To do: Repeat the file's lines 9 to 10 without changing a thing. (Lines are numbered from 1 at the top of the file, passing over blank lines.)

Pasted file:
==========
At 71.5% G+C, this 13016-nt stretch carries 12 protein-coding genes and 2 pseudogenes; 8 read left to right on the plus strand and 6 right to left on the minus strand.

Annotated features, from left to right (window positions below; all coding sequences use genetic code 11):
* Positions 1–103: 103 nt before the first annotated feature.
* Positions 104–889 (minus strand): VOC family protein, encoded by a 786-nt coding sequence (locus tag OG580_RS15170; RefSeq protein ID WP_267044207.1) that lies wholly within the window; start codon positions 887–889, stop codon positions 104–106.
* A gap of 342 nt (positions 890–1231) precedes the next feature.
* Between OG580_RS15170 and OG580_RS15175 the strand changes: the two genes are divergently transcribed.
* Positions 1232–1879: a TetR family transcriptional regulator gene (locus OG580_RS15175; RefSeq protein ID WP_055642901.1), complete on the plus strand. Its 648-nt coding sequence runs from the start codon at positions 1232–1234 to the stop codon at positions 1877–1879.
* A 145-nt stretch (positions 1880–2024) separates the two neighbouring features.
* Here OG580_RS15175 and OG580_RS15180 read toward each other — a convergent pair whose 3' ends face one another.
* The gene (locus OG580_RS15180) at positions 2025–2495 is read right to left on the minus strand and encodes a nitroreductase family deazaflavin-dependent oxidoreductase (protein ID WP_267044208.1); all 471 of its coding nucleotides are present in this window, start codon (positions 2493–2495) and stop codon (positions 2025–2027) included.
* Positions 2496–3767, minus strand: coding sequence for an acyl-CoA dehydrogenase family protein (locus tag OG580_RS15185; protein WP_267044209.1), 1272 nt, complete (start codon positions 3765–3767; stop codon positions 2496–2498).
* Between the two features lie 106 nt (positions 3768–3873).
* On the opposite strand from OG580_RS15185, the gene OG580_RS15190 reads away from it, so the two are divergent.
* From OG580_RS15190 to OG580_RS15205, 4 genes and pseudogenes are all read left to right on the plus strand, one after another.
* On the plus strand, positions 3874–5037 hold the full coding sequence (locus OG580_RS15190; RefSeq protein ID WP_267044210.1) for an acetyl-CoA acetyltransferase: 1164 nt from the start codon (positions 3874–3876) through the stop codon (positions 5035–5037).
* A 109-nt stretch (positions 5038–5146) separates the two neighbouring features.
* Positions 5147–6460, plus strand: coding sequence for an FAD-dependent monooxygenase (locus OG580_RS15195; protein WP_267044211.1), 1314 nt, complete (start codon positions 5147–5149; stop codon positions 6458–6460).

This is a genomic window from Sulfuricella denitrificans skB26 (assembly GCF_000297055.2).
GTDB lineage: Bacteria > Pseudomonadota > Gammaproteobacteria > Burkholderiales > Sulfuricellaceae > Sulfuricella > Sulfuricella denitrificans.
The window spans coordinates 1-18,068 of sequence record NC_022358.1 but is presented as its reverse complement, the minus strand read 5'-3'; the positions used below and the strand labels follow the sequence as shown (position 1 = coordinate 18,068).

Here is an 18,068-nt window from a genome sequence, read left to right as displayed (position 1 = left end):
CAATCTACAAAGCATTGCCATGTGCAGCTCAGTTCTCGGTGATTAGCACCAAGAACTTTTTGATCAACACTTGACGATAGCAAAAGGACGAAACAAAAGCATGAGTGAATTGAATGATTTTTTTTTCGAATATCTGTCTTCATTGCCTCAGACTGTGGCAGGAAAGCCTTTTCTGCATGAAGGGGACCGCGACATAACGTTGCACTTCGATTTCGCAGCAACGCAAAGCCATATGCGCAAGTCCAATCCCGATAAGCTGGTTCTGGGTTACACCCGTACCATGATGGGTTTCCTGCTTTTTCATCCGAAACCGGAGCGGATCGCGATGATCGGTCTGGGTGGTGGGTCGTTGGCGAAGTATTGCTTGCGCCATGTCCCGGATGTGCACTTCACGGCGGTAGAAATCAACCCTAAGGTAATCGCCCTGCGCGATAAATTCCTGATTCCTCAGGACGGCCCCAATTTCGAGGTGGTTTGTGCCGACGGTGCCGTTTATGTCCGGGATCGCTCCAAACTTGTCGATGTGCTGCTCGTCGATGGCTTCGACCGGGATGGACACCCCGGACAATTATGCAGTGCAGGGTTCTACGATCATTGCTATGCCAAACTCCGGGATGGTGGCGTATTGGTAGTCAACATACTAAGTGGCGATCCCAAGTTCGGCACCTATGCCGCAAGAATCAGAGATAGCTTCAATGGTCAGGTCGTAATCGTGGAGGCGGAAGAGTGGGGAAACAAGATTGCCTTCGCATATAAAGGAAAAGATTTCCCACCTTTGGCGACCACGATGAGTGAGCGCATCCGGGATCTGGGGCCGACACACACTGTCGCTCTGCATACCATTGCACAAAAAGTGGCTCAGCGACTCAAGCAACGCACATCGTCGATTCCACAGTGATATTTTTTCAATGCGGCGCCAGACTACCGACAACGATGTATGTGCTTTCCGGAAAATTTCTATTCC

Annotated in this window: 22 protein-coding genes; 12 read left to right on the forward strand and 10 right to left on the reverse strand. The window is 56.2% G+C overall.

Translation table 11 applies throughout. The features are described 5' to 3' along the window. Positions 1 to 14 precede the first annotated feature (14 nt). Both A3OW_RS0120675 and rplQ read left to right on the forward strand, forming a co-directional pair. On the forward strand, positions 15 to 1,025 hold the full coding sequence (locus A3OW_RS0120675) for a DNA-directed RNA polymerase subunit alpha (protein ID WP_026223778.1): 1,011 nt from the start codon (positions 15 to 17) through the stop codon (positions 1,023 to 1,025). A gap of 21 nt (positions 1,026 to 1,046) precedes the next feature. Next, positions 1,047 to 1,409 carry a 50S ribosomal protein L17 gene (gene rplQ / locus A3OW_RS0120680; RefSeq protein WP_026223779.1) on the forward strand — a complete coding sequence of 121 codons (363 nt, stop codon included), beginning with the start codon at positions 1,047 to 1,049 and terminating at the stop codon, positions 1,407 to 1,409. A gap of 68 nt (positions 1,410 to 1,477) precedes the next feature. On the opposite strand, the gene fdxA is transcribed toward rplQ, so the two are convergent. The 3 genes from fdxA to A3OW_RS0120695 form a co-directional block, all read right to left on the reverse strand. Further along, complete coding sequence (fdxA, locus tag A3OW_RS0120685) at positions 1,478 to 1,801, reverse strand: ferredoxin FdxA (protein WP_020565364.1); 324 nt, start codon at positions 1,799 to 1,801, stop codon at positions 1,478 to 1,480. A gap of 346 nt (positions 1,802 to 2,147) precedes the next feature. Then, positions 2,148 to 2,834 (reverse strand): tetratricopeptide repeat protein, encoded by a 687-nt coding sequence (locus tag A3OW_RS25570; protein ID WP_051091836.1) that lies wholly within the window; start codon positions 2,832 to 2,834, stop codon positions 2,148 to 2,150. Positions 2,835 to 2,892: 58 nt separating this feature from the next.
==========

* Here OG580_RS15175 and OG580_RS15180 read toward each other — a convergent pair whose 3' ends face one another.
* The gene (locus OG580_RS15180) at positions 2025–2495 is read right to left on the minus strand and encodes a nitroreductase family deazaflavin-dependent oxidoreductase (protein ID WP_267044208.1); all 471 of its coding nucleotides are present in this window, start codon (positions 2493–2495) and stop codon (positions 2025–2027) included.